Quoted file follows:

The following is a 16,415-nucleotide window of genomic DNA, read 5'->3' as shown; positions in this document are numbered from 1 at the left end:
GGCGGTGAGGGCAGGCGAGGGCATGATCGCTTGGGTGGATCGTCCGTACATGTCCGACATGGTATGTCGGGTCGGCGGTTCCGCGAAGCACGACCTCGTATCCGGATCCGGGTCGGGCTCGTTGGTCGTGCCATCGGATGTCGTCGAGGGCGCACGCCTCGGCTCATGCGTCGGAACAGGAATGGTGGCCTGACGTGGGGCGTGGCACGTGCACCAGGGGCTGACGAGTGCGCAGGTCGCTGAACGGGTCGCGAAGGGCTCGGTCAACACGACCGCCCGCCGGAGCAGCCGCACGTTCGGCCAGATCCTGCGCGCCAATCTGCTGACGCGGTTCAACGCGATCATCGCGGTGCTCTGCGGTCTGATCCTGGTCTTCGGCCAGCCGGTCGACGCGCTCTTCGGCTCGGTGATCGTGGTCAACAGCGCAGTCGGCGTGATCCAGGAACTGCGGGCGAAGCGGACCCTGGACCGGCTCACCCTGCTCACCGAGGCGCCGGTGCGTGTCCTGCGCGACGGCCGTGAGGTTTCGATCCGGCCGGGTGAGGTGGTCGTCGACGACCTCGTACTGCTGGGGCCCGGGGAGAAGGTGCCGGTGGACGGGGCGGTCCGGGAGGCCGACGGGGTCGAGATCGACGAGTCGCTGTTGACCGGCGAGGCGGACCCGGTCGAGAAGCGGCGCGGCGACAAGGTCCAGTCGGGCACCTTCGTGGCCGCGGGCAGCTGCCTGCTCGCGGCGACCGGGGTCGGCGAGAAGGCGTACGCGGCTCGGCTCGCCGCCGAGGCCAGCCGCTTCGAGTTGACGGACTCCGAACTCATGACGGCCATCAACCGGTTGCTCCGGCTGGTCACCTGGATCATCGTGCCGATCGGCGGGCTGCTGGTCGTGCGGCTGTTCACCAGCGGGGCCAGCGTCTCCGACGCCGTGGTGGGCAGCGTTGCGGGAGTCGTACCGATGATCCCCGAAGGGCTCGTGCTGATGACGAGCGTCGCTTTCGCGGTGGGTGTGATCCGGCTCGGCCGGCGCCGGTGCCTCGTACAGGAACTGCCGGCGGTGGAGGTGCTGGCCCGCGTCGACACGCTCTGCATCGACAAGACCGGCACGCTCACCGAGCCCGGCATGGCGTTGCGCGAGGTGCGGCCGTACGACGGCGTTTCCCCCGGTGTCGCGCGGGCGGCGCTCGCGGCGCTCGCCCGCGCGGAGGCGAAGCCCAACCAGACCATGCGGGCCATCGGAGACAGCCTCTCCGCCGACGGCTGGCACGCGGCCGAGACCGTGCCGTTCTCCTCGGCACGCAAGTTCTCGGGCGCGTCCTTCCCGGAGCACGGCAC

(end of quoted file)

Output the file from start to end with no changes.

The following is a 16,415-nucleotide window of genomic DNA, read 5'->3' as shown; positions in this document are numbered from 1 at the left end:
GGCGGTGAGGGCAGGCGAGGGCATGATCGCTTGGGTGGATCGTCCGTACATGTCCGACATGGTATGTCGGGTCGGCGGTTCCGCGAAGCACGACCTCGTATCCGGATCCGGGTCGGGCTCGTTGGTCGTGCCATCGGATGTCGTCGAGGGCGCACGCCTCGGCTCATGCGTCGGAACAGGAATGGTGGCCTGACGTGGGGCGTGGCACGTGCACCAGGGGCTGACGAGTGCGCAGGTCGCTGAACGGGTCGCGAAGGGCTCGGTCAACACGACCGCCCGCCGGAGCAGCCGCACGTTCGGCCAGATCCTGCGCGCCAATCTGCTGACGCGGTTCAACGCGATCATCGCGGTGCTCTGCGGTCTGATCCTGGTCTTCGGCCAGCCGGTCGACGCGCTCTTCGGCTCGGTGATCGTGGTCAACAGCGCAGTCGGCGTGATCCAGGAACTGCGGGCGAAGCGGACCCTGGACCGGCTCACCCTGCTCACCGAGGCGCCGGTGCGTGTCCTGCGCGACGGCCGTGAGGTTTCGATCCGGCCGGGTGAGGTGGTCGTCGACGACCTCGTACTGCTGGGGCCCGGGGAGAAGGTGCCGGTGGACGGGGCGGTCCGGGAGGCCGACGGGGTCGAGATCGACGAGTCGCTGTTGACCGGCGAGGCGGACCCGGTCGAGAAGCGGCGCGGCGACAAGGTCCAGTCGGGCACCTTCGTGGCCGCGGGCAGCTGCCTGCTCGCGGCGACCGGGGTCGGCGAGAAGGCGTACGCGGCTCGGCTCGCCGCCGAGGCCAGCCGCTTCGAGTTGACGGACTCCGAACTCATGACGGCCATCAACCGGTTGCTCCGGCTGGTCACCTGGATCATCGTGCCGATCGGCGGGCTGCTGGTCGTGCGGCTGTTCACCAGCGGGGCCAGCGTCTCCGACGCCGTGGTGGGCAGCGTTGCGGGAGTCGTACCGATGATCCCCGAAGGGCTCGTGCTGATGACGAGCGTCGCTTTCGCGGTGGGTGTGATCCGGCTCGGCCGGCGCCGGTGCCTCGTACAGGAACTGCCGGCGGTGGAGGTGCTGGCCCGCGTCGACACGCTCTGCATCGACAAGACCGGCACGCTCACCGAGCCCGGCATGGCGTTGCGCGAGGTGCGGCCGTACGACGGCGTTTCCCCCGGTGTCGCGCGGGCGGCGCTCGCGGCGCTCGCCCGCGCGGAGGCGAAGCCCAACCAGACCATGCGGGCCATCGGAGACAGCCTCTCCGCCGACGGCTGGCACGCGGCCGAGACCGTGCCGTTCTCCTCGGCACGCAAGTTCTCGGGCGCGTCCTTCCCGGAGCACGGCAC